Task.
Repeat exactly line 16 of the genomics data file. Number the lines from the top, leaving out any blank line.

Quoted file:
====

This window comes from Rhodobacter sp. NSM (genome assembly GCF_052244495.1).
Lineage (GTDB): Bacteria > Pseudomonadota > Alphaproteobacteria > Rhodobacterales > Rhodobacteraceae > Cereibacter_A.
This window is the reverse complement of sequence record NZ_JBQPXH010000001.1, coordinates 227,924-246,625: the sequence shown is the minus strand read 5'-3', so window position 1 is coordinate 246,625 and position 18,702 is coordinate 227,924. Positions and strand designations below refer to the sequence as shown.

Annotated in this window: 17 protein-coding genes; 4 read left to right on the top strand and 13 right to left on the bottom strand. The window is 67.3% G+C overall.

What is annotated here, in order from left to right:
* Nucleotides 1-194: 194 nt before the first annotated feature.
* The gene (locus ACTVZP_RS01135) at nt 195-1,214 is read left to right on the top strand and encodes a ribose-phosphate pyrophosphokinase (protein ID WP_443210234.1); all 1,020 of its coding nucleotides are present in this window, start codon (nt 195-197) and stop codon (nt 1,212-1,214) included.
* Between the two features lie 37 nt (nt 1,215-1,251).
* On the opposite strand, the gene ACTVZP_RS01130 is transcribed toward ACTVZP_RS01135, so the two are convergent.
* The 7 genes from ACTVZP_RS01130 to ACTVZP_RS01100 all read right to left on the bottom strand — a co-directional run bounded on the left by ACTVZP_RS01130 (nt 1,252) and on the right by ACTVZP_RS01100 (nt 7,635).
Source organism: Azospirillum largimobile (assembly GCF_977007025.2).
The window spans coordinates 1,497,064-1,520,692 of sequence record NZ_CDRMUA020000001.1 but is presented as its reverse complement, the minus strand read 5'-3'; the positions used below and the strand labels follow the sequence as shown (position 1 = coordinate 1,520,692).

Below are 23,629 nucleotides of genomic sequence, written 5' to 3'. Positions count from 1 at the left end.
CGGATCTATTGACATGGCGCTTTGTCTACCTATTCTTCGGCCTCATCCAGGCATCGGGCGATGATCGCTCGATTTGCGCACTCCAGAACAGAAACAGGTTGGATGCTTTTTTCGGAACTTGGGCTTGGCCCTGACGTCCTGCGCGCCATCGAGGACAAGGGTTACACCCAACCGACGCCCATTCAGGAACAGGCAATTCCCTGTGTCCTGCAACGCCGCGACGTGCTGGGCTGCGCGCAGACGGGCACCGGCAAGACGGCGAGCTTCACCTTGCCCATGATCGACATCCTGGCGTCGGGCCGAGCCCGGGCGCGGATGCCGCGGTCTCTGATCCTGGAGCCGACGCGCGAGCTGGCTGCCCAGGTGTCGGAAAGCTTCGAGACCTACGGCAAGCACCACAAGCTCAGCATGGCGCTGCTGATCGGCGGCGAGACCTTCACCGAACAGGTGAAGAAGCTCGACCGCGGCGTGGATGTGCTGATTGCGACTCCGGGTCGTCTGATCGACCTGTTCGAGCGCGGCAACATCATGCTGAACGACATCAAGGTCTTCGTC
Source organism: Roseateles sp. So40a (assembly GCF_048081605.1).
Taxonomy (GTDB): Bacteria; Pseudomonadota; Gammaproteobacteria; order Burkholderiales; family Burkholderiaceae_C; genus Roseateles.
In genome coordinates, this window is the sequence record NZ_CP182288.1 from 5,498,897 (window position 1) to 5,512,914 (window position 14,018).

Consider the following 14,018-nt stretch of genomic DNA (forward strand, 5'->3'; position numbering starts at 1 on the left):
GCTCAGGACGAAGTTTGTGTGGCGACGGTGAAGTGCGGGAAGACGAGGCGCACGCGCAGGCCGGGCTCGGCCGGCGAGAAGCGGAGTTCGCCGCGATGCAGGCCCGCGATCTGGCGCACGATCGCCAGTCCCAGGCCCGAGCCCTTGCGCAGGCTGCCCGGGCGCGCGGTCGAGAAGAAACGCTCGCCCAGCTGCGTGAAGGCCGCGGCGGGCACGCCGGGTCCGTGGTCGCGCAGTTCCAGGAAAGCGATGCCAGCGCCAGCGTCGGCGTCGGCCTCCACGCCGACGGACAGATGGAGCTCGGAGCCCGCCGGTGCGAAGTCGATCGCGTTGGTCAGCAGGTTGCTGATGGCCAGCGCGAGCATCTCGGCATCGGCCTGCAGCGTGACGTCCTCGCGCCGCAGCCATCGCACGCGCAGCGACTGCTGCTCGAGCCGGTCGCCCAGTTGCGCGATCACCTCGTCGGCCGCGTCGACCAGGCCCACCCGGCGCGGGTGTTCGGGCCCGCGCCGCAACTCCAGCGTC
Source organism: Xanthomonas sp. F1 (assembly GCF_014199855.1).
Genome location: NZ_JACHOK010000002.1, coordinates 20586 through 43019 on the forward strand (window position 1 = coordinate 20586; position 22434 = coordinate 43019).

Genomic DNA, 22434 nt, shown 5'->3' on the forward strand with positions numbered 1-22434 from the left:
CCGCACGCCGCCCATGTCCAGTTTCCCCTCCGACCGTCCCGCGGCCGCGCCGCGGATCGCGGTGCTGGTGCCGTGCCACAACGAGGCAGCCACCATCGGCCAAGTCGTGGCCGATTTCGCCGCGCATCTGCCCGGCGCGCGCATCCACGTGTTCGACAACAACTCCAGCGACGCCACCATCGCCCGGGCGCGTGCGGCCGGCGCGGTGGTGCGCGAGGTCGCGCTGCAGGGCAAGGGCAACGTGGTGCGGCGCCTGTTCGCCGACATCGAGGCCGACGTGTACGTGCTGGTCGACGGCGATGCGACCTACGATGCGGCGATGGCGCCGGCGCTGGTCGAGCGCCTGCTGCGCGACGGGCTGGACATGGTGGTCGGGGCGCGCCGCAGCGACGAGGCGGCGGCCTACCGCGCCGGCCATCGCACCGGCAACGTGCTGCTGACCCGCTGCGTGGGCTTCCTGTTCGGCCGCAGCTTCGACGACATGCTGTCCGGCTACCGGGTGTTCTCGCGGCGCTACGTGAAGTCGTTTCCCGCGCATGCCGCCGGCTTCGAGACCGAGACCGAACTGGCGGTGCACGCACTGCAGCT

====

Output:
Taxonomy (GTDB): Bacteria; Pseudomonadota; Gammaproteobacteria; order Burkholderiales; family Burkholderiaceae_C; genus Roseateles.